Two social innovation leaders from TACSI, CEO Carolyn Curtis and Director of Learning and Systems Innovation Ingrid Burkett, have spent the last week touring Canada to share what we’ve learned about driving public sector innovation for the greater good and to learn from the many organisations doing inspiring and important social innovation work in Canada.

The tour has been organised by Social Innovation Generation, who are eager to learn from TACSI’s approach to social innovation and what they have learned about working collaboratively across sectors, and to inform the work of Canadians addressing complex social challenges.

Tim Draimin, Executive Director of Social Innovation Generation, explains why they organised the tour:

Canada’s interest in Australia’s experience in social innovation, and especially the leadership of TACSI, is intense. In trying to meet the demand, we have organized Carolyn and Ingrid’s highly anticipated presentations and meetings with nonprofits, foundations and three levels of government across six cities and five provinces. Canadians are very eager to learn about TACSI’s demonstrated impact and its national scaling as well as exchange problem-solving insights and lessons.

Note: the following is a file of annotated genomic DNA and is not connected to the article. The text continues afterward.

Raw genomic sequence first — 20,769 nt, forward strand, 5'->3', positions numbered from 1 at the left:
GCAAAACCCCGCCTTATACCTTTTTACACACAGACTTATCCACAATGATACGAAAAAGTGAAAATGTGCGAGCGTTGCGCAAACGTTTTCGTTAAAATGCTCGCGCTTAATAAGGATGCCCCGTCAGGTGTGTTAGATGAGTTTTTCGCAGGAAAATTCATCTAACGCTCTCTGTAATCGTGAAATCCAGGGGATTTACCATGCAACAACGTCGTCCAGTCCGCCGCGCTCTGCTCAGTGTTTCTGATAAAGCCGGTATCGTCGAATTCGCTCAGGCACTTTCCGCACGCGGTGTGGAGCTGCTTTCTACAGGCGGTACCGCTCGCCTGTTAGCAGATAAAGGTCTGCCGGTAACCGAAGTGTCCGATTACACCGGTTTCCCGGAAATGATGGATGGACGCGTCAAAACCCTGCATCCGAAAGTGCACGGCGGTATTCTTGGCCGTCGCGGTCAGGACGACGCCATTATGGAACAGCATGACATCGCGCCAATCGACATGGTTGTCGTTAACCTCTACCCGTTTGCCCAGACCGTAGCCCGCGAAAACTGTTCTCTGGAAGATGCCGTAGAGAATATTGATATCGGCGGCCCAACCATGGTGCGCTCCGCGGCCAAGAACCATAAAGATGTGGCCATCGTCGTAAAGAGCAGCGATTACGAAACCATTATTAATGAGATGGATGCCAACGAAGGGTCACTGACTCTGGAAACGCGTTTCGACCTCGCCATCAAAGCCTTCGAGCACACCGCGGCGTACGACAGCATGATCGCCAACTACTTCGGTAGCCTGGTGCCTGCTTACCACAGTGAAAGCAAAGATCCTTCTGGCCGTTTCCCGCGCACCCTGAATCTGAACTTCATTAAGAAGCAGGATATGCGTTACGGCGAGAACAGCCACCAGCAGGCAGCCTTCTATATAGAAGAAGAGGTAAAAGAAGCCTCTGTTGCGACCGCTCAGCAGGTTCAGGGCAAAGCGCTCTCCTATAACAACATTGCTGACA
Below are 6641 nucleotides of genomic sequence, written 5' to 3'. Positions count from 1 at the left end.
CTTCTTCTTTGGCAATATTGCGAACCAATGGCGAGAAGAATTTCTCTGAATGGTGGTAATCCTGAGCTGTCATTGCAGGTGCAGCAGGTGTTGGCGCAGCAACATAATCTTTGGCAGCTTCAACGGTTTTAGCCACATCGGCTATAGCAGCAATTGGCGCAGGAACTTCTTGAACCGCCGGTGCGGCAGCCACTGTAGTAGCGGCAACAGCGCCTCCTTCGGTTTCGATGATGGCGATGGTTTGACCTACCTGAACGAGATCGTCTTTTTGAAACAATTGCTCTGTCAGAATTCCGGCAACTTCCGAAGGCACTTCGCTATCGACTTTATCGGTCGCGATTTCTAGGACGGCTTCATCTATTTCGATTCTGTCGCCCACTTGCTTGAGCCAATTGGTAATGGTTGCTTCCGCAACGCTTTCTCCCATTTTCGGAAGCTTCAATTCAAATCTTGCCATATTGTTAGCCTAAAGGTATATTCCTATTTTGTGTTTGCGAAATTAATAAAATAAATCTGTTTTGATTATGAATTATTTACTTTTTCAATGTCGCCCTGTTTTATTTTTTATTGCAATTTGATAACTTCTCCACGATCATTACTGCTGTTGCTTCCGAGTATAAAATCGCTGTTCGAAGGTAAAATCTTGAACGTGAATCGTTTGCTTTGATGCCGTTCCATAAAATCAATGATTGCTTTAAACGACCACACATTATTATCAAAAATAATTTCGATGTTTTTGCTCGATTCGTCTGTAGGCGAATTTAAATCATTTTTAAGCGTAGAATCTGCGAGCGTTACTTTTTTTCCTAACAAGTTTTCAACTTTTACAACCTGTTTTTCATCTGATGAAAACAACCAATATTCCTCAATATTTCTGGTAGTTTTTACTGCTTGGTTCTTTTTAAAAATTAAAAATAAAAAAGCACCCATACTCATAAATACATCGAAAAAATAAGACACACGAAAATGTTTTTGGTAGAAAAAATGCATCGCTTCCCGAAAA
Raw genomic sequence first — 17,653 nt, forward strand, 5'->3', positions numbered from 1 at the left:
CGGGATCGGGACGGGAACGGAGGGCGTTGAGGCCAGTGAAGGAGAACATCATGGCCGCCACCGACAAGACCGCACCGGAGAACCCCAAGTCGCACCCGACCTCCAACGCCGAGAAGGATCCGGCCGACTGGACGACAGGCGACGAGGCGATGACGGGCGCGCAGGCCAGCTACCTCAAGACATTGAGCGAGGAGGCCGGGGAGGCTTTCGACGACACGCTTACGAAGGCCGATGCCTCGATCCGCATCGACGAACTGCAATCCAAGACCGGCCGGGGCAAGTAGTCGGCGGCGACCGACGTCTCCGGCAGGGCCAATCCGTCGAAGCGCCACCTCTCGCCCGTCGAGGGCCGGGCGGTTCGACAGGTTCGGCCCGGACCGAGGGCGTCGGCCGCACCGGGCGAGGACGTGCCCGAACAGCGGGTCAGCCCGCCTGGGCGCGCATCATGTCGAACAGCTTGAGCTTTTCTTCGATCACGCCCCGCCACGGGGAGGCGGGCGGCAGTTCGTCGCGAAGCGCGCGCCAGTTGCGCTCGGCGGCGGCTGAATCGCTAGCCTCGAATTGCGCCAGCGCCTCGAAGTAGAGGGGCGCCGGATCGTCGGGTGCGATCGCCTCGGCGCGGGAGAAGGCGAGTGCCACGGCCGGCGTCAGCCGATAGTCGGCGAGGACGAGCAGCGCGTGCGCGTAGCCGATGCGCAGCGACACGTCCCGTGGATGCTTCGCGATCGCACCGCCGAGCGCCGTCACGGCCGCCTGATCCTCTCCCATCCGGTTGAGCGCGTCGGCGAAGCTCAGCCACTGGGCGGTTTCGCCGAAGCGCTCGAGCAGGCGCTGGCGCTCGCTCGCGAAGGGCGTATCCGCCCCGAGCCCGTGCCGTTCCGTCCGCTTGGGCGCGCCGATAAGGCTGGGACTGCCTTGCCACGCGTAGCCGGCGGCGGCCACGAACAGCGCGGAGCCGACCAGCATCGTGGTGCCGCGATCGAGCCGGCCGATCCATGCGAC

TACSI CEO Carolyn Curtis has said of her anticipation for the tour and what can be gained from it:

I think Australia and Canada share a lot of similarities, including in the context of many of our most challenging social issues. I believe we have a lot to learn from each other and we’re hopeful that this tour is the start of an ongoing dialogue and strategic relationship with key organisations in Canada.

The tour includes meetings with the Minister of Children and Families, the Hon. Stephanie Cadieux, in Vancouver, working with the City of Vancouver Strategy team in their Healthy City Lab, presenting to Alberta CoLab in Edmonton and the Committee on Policy Innovation in Ottawa and giving a public presentation at the Centre for Social Innovation in Toronto.

Below are some of the highlights so far:


UPDATE: Check out this great interview Carolyn did with Track Changes, a Canadian podcast on government sector innovation.